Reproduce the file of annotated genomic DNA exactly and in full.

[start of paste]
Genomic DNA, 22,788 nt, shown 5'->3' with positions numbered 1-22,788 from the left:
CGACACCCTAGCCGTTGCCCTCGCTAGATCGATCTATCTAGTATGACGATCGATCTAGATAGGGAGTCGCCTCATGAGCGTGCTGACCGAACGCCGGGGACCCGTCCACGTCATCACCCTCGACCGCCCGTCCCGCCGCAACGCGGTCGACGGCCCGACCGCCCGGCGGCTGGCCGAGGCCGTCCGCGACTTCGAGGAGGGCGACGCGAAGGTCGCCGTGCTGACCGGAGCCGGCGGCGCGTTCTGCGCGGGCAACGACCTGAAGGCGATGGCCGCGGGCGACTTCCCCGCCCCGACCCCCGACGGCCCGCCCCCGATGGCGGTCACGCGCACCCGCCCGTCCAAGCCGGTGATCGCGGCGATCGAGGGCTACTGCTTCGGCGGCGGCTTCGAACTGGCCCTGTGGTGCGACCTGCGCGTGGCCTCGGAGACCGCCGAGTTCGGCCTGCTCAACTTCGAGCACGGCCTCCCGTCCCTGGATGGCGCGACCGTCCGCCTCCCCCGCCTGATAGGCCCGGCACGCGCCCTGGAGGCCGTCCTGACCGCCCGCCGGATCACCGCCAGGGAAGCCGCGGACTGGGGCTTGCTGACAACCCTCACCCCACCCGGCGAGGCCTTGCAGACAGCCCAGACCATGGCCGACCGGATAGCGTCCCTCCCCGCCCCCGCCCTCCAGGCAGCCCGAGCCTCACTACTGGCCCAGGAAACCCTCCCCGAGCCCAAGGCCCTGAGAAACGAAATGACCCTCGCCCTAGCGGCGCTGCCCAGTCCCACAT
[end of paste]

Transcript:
Genomic DNA, 22,788 nt, shown 5'->3' with positions numbered 1-22,788 from the left:
CGACACCCTAGCCGTTGCCCTCGCTAGATCGATCTATCTAGTATGACGATCGATCTAGATAGGGAGTCGCCTCATGAGCGTGCTGACCGAACGCCGGGGACCCGTCCACGTCATCACCCTCGACCGCCCGTCCCGCCGCAACGCGGTCGACGGCCCGACCGCCCGGCGGCTGGCCGAGGCCGTCCGCGACTTCGAGGAGGGCGACGCGAAGGTCGCCGTGCTGACCGGAGCCGGCGGCGCGTTCTGCGCGGGCAACGACCTGAAGGCGATGGCCGCGGGCGACTTCCCCGCCCCGACCCCCGACGGCCCGCCCCCGATGGCGGTCACGCGCACCCGCCCGTCCAAGCCGGTGATCGCGGCGATCGAGGGCTACTGCTTCGGCGGCGGCTTCGAACTGGCCCTGTGGTGCGACCTGCGCGTGGCCTCGGAGACCGCCGAGTTCGGCCTGCTCAACTTCGAGCACGGCCTCCCGTCCCTGGATGGCGCGACCGTCCGCCTCCCCCGCCTGATAGGCCCGGCACGCGCCCTGGAGGCCGTCCTGACCGCCCGCCGGATCACCGCCAGGGAAGCCGCGGACTGGGGCTTGCTGACAACCCTCACCCCACCCGGCGAGGCCTTGCAGACAGCCCAGACCATGGCCGACCGGATAGCGTCCCTCCCCGCCCCCGCCCTCCAGGCAGCCCGAGCCTCACTACTGGCCCAGGAAACCCTCCCCGAGCCCAAGGCCCTGAGAAACGAAATGACCCTCGCCCTAGCGGCGCTGCCCAGTCCCACAT